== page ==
In his essay, “Toys”, Roland Barthes is trying to inform the reader about the influence of French toys on children and how those toys have lost their creative side as more toys were produced to mimic the adult life. All the traits that French people acquire are created by the society and those particular traits are socialized into the toy that is being produced. Barthes states in his essay that ” The fact that French toys literally prefigure the world of adult functions obviously cannot but prepare the child to accept them all, by constructing for him, even before he can think about it” (35).
By handing a toy to a child, parents send them a message and that message is to accept this toy and let it shape their life since they can’t use their imaginations to create something else. Barthes succeeds in his writing because he gives examples of toys that prefigure the adult world in France and toys that used to spark creativity in kids before so he does succeed in explaining the influence of French toys on children.
A toy that supports Barthes’ conclusions about French toys is a small kitchen set which is created to prove to the girls that their role in the society is to cook in the house and be a stay at home mom or wife. An American toy that provides a counter-example to Barthes’ conclusions could be a teddy bear since this plush toy does not mimic the adult world in any manner nor does it prepare a child for rules in society.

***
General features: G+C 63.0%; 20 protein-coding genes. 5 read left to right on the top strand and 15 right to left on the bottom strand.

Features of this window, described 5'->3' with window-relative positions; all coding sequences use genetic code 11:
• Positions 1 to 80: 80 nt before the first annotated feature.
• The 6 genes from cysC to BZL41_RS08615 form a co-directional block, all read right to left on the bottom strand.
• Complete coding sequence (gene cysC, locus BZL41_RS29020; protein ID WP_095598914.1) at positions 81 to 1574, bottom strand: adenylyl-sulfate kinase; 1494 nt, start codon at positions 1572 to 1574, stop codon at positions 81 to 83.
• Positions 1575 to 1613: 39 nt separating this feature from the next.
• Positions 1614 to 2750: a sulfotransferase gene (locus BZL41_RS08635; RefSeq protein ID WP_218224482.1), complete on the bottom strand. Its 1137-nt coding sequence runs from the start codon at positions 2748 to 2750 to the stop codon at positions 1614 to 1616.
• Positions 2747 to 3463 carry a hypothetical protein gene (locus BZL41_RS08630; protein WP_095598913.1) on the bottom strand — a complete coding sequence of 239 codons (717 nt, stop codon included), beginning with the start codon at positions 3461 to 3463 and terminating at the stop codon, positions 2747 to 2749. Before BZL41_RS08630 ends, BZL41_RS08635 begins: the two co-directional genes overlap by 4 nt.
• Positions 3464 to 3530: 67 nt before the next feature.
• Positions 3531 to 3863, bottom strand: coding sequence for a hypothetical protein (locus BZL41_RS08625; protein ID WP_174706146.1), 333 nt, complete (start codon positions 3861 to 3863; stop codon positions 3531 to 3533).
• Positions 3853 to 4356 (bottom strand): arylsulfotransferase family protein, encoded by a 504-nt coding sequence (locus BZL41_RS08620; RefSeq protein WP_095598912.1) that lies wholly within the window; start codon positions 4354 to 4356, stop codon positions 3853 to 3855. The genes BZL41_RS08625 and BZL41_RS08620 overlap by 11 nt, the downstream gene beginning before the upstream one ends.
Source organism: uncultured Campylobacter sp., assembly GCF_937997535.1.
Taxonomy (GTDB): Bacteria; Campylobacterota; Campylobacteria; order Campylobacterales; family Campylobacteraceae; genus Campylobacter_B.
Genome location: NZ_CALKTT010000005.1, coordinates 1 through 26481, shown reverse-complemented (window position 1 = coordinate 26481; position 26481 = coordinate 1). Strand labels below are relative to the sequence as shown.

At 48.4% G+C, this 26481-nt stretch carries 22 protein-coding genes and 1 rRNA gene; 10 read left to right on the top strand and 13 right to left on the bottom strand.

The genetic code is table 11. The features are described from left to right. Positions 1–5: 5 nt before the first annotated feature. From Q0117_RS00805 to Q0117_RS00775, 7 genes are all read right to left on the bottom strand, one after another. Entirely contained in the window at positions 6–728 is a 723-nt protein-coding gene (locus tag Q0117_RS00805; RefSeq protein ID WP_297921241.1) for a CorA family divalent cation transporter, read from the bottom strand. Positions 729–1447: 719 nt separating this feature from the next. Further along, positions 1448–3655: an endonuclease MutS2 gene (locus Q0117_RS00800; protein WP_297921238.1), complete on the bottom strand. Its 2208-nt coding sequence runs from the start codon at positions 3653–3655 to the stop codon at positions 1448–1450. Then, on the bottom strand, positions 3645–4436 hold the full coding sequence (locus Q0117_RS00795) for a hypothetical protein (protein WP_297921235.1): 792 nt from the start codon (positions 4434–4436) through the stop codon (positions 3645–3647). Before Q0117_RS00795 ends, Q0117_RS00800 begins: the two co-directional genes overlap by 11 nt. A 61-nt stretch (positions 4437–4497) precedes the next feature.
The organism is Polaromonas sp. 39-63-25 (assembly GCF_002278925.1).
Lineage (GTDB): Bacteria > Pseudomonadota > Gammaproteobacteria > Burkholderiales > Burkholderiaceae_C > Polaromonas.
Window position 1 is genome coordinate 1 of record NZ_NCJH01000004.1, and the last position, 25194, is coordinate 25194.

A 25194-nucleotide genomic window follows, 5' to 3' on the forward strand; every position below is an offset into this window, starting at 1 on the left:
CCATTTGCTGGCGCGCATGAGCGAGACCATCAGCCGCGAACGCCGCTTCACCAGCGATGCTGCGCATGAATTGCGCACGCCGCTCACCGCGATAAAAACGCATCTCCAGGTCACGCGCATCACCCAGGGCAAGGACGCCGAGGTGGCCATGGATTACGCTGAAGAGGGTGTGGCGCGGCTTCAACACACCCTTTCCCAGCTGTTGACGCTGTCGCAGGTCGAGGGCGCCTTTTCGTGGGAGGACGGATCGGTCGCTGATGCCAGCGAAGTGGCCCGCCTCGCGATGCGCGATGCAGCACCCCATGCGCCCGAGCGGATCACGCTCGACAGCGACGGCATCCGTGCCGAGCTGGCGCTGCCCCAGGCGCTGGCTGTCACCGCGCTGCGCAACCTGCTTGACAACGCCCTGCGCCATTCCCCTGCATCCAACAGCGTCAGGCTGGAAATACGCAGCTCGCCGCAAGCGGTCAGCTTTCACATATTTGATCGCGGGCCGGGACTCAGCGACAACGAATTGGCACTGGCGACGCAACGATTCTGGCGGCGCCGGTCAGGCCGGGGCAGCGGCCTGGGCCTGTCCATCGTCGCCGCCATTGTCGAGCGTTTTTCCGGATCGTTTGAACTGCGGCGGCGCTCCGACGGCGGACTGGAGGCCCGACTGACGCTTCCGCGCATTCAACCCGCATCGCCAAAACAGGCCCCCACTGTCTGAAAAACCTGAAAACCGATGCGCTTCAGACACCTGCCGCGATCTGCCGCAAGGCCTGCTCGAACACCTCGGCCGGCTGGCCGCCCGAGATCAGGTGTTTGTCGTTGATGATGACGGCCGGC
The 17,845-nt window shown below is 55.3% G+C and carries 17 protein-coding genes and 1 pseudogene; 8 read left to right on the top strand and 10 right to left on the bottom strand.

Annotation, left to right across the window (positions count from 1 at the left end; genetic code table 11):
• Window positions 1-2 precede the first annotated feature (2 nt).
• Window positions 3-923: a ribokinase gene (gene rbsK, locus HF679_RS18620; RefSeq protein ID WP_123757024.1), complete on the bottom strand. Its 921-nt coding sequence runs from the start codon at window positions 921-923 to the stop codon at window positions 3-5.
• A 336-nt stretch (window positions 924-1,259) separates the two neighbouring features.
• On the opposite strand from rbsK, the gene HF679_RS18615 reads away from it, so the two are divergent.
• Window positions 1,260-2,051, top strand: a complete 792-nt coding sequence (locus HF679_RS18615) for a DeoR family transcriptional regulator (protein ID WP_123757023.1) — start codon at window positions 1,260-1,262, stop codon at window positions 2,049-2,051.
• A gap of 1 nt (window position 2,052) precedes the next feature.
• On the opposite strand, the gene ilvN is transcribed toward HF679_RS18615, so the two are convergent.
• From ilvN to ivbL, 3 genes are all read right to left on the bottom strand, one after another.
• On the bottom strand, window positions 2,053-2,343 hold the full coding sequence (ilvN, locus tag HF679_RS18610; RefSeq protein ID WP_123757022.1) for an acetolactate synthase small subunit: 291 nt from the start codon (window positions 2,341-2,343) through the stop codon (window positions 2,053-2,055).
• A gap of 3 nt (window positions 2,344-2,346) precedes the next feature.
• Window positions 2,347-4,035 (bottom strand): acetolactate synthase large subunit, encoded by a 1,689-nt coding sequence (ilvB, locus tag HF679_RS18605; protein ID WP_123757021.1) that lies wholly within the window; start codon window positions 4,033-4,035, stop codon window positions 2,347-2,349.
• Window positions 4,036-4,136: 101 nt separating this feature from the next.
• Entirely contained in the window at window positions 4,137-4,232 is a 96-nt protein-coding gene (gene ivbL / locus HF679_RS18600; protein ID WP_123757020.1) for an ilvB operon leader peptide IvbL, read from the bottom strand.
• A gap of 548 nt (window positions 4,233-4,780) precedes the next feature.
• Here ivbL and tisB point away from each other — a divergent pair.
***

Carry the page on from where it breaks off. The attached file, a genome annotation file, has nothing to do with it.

Ronald Barthes is not fair in his conclusions due to the fact that he is generalizing that all French people provide toys in order to prepare their children for future roles in society. Barthes generalizes by saying that “all the toys one commonly sees are essentially a microcosm of the adult world” (34). Barthes classifies all toys into the same category which are toys that imitate the adult world but I’m sure that there are French children who get toys that let them express their creativity. Not all toys are made to mimic the adult world so Barthes is being unfair in his conclusions.
Barthes’ conclusions don’t hold true in the United States for the simple fact that all the toys that are sold here don’t mimic the adult world. Toys such as building bricks or coloring books leave most of the imagination to children so they are not meant to make the kids act like adults who take on specific roles in the society. United States does have toys that represent different roles in the society but those are not the only toys that are being sold here and that’s why Barthes’ conclusions do not hold true in the United States.